Il n’y a de vrai au monde que de déraisonner d’amour
The only truth is love beyond reason
This is one of those times when the English title Heartbeats, not being a direct translation of the original French title Les amours imaginaires, does the film a disservice; the French title is a much better fit for what is to come.
Xavier Dolan’s second film contains a number of visual touchstones immediately recognisable from his first film J’ai tué ma mère. There are ‘confessionals’ to camera, slow motion walking to beautiful 60s music, tea being poured in to a delicate china cup, a woodland wrestle. There are also cast crossovers – Niels Schneider plays the love interest, Anne Dorval the mother, and Dolan himself returns as one third of the potential love triangle.
The tone, however, is very different. Dealing with an egotistical manipulator who plays with the emotions of those who immediately adore him, this has much more of a light touch and in fact I could almost see sections being populated by Doris Day and Rock Hudson on occasion.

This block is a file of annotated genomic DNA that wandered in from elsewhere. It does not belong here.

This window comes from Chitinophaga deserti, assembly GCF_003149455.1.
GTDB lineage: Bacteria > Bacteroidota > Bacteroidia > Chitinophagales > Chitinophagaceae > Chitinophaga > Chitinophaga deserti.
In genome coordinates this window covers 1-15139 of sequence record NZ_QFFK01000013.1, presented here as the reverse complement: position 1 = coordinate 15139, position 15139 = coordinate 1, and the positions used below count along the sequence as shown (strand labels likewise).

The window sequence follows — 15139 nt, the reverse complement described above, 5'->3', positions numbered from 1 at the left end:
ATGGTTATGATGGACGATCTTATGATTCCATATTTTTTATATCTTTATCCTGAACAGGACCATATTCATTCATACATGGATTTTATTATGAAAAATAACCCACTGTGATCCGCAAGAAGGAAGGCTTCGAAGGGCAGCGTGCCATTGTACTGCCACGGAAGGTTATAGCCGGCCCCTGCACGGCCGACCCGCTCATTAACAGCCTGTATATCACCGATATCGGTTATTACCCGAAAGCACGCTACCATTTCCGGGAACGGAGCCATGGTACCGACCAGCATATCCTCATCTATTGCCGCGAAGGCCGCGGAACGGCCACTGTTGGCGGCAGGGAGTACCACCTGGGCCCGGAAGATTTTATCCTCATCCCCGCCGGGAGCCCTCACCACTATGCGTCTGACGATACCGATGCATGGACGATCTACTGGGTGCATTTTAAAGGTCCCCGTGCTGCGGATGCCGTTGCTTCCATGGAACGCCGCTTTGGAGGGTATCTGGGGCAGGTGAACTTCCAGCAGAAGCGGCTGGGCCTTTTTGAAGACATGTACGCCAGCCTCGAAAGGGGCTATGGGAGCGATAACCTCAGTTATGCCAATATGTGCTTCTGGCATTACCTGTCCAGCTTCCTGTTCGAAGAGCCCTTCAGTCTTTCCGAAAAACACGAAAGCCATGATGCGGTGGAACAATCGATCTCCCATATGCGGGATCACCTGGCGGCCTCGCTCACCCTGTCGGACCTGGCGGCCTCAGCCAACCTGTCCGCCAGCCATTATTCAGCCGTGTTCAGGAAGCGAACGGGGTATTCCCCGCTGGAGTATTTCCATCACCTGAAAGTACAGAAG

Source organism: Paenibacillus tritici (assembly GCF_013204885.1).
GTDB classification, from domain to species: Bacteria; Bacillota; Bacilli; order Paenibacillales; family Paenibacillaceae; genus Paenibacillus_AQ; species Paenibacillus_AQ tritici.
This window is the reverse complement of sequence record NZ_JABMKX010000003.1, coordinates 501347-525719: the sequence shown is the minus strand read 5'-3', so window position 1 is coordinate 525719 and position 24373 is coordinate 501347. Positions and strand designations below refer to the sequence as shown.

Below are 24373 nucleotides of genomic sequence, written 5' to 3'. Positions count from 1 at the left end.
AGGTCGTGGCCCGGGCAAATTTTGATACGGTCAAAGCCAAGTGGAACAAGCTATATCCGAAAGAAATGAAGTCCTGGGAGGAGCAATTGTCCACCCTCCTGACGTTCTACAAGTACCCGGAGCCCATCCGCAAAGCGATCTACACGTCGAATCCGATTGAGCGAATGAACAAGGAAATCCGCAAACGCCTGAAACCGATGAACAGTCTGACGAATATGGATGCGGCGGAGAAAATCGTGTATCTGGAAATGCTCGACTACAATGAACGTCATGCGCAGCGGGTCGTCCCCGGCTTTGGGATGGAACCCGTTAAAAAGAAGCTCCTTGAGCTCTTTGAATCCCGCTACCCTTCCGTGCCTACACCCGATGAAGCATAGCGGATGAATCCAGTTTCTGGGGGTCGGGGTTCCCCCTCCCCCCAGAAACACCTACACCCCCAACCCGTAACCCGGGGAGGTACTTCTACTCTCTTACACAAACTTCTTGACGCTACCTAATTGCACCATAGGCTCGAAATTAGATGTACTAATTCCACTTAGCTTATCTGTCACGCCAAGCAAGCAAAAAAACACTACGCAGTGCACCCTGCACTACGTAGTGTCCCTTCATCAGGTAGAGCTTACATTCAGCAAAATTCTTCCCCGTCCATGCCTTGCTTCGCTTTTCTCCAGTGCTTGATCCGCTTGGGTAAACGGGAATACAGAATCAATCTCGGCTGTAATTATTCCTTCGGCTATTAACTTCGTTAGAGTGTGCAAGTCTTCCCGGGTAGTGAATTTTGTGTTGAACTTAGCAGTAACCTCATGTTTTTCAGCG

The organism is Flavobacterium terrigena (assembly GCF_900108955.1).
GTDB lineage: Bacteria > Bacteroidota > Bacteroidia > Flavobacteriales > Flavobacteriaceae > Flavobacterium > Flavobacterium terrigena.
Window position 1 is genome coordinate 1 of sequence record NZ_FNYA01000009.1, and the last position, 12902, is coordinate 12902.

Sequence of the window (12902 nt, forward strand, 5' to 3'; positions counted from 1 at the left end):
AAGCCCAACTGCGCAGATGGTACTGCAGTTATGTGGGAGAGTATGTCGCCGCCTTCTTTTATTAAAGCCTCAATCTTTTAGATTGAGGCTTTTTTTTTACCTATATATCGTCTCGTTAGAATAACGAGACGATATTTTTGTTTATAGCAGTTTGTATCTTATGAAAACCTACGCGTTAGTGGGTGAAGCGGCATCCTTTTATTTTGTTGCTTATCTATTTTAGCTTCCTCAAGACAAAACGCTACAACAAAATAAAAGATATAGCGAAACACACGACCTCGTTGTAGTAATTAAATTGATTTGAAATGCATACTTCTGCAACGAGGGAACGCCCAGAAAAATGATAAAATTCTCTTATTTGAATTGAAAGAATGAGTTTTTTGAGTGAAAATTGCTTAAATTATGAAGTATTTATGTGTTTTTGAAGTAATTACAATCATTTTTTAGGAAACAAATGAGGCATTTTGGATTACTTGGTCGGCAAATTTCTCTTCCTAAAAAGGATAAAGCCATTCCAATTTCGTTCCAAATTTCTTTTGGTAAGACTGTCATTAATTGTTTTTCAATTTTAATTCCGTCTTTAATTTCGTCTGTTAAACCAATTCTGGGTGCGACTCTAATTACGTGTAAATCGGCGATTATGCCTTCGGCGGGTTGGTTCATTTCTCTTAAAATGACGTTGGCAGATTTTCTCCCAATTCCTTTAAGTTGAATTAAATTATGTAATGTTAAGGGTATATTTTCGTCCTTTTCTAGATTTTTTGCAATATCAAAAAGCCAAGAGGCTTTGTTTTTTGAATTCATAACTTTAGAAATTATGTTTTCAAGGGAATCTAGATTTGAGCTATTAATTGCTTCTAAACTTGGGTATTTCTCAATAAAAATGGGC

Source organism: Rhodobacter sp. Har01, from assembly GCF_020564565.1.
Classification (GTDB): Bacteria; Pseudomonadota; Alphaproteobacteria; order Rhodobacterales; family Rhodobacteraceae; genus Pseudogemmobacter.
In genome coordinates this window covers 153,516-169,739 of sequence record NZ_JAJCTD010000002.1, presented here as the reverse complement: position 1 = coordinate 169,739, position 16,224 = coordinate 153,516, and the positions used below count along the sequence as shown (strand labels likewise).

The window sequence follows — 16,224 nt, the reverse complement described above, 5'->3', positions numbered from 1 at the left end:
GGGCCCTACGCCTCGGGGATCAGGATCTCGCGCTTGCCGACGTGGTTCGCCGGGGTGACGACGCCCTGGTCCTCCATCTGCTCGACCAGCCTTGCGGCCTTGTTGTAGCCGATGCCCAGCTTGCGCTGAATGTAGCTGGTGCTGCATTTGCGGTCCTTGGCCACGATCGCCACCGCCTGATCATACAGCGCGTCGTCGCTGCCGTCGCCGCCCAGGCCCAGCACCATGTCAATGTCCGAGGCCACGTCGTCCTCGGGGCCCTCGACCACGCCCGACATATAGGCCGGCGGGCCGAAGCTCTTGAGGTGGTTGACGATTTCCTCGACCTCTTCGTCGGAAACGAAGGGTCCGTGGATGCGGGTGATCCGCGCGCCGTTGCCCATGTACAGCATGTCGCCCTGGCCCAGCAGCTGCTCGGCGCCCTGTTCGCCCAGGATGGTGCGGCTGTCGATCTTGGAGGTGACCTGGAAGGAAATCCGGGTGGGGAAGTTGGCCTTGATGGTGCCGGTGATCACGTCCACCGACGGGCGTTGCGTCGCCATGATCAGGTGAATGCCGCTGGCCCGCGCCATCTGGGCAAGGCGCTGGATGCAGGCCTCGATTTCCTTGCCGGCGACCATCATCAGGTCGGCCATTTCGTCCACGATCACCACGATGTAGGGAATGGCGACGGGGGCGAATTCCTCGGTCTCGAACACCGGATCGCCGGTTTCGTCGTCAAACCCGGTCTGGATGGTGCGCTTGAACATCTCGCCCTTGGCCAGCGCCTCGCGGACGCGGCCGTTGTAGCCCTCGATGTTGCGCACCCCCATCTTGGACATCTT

This is partly due to the design and costuming. Marie (Monia Chokri) is a lover of vintage, and dresses in Audrey Hepburn-style attire much of the time. There are also shades of Maggie Cheung in In the Mood for Love. When Marie and GBF Francis (Dolan) meet Nicolas (Schneider), they both become infatuated with him, to the detriment of their own friendship. It flatters Nicolas’ ego to have them both chase after him, and he leads them both along, causing jealousy and bitterness, which he appears to find amusing.
The audience can see what’s going on, and sometimes it’s difficult to understand why they are even bothering with such a self-centred individual – but then, as the interspersed camera confessionals underline, we’ve all been there. We’ve all spent far too long yearning for someone or some relationship that is never going to work, done stupid things in order to impress, gone out of our way to ‘accidentally’ bump into the object of our desire. We’ve been strung along, discarded, and left to pick up the pieces of our broken hearts.
By the end, Dolan shows us that what doesn’t kill us makes us stronger, and that – painful though it is – we’d probably rather have the ups and downs of the relationship game than not feel those emotions at all. At least when we’re in our twenties.